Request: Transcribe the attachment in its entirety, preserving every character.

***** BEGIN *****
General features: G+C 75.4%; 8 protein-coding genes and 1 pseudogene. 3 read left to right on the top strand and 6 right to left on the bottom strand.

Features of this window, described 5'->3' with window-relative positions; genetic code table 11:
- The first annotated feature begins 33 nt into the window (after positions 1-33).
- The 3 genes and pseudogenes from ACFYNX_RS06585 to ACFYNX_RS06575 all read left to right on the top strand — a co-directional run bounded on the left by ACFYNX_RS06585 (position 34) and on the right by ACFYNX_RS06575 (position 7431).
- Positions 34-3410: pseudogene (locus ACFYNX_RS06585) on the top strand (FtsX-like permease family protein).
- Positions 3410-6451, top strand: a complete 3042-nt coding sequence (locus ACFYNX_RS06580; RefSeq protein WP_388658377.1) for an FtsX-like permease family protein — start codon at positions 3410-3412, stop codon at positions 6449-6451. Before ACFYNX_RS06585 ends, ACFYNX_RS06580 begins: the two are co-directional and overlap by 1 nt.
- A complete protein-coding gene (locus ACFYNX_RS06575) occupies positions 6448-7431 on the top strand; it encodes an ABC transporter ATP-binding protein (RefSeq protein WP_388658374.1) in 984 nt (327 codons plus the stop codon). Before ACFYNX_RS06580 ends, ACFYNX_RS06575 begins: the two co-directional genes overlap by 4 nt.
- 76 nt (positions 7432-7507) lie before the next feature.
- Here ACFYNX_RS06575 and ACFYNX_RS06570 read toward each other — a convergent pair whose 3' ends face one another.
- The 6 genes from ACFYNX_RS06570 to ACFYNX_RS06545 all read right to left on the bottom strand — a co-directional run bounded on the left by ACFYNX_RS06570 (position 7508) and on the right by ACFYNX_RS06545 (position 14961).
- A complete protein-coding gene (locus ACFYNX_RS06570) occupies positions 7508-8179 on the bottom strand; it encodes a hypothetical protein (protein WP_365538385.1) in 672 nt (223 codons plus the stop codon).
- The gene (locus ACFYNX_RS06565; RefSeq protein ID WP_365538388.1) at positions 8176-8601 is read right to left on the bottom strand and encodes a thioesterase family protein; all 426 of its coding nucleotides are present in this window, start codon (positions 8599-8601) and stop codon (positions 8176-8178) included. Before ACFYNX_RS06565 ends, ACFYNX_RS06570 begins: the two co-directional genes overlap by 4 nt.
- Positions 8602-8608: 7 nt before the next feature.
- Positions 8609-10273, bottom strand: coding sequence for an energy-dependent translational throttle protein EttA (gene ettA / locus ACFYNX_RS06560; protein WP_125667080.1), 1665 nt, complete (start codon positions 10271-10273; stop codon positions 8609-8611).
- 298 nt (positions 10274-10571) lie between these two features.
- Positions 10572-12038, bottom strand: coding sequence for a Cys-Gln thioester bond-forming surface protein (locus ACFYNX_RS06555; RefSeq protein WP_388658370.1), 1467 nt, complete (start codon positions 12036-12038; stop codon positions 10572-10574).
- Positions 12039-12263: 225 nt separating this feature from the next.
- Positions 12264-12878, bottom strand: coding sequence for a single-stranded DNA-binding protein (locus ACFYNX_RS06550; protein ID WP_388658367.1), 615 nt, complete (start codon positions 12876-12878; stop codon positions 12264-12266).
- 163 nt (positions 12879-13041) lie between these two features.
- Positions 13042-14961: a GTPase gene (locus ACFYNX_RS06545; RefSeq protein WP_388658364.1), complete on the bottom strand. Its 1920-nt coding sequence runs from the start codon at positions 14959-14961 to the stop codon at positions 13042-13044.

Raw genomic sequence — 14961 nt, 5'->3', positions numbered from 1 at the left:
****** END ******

General features: G+C 75.4%; 8 protein-coding genes and 1 pseudogene. 3 read left to right on the top strand and 6 right to left on the bottom strand.

Features of this window, described 5'->3' with window-relative positions; genetic code table 11:
- The first annotated feature begins 33 nt into the window (after positions 1-33).
- The 3 genes and pseudogenes from ACFYNX_RS06585 to ACFYNX_RS06575 all read left to right on the top strand — a co-directional run bounded on the left by ACFYNX_RS06585 (position 34) and on the right by ACFYNX_RS06575 (position 7431).
- Positions 34-3410: pseudogene (locus ACFYNX_RS06585) on the top strand (FtsX-like permease family protein).
- Positions 3410-6451, top strand: a complete 3042-nt coding sequence (locus ACFYNX_RS06580; RefSeq protein WP_388658377.1) for an FtsX-like permease family protein — start codon at positions 3410-3412, stop codon at positions 6449-6451. Before ACFYNX_RS06585 ends, ACFYNX_RS06580 begins: the two are co-directional and overlap by 1 nt.
- A complete protein-coding gene (locus ACFYNX_RS06575) occupies positions 6448-7431 on the top strand; it encodes an ABC transporter ATP-binding protein (RefSeq protein WP_388658374.1) in 984 nt (327 codons plus the stop codon). Before ACFYNX_RS06580 ends, ACFYNX_RS06575 begins: the two co-directional genes overlap by 4 nt.
- 76 nt (positions 7432-7507) lie before the next feature.
- Here ACFYNX_RS06575 and ACFYNX_RS06570 read toward each other — a convergent pair whose 3' ends face one another.
- The 6 genes from ACFYNX_RS06570 to ACFYNX_RS06545 all read right to left on the bottom strand — a co-directional run bounded on the left by ACFYNX_RS06570 (position 7508) and on the right by ACFYNX_RS06545 (position 14961).
- A complete protein-coding gene (locus ACFYNX_RS06570) occupies positions 7508-8179 on the bottom strand; it encodes a hypothetical protein (protein WP_365538385.1) in 672 nt (223 codons plus the stop codon).
- The gene (locus ACFYNX_RS06565; RefSeq protein ID WP_365538388.1) at positions 8176-8601 is read right to left on the bottom strand and encodes a thioesterase family protein; all 426 of its coding nucleotides are present in this window, start codon (positions 8599-8601) and stop codon (positions 8176-8178) included. Before ACFYNX_RS06565 ends, ACFYNX_RS06570 begins: the two co-directional genes overlap by 4 nt.
- Positions 8602-8608: 7 nt before the next feature.
- Positions 8609-10273, bottom strand: coding sequence for an energy-dependent translational throttle protein EttA (gene ettA / locus ACFYNX_RS06560; protein WP_125667080.1), 1665 nt, complete (start codon positions 10271-10273; stop codon positions 8609-8611).
- 298 nt (positions 10274-10571) lie between these two features.
- Positions 10572-12038, bottom strand: coding sequence for a Cys-Gln thioester bond-forming surface protein (locus ACFYNX_RS06555; RefSeq protein WP_388658370.1), 1467 nt, complete (start codon positions 12036-12038; stop codon positions 10572-10574).
- Positions 12039-12263: 225 nt separating this feature from the next.
- Positions 12264-12878, bottom strand: coding sequence for a single-stranded DNA-binding protein (locus ACFYNX_RS06550; protein ID WP_388658367.1), 615 nt, complete (start codon positions 12876-12878; stop codon positions 12264-12266).
- 163 nt (positions 12879-13041) lie between these two features.
- Positions 13042-14961: a GTPase gene (locus ACFYNX_RS06545; RefSeq protein WP_388658364.1), complete on the bottom strand. Its 1920-nt coding sequence runs from the start codon at positions 14959-14961 to the stop codon at positions 13042-13044.

Raw genomic sequence — 14961 nt, 5'->3', positions numbered from 1 at the left: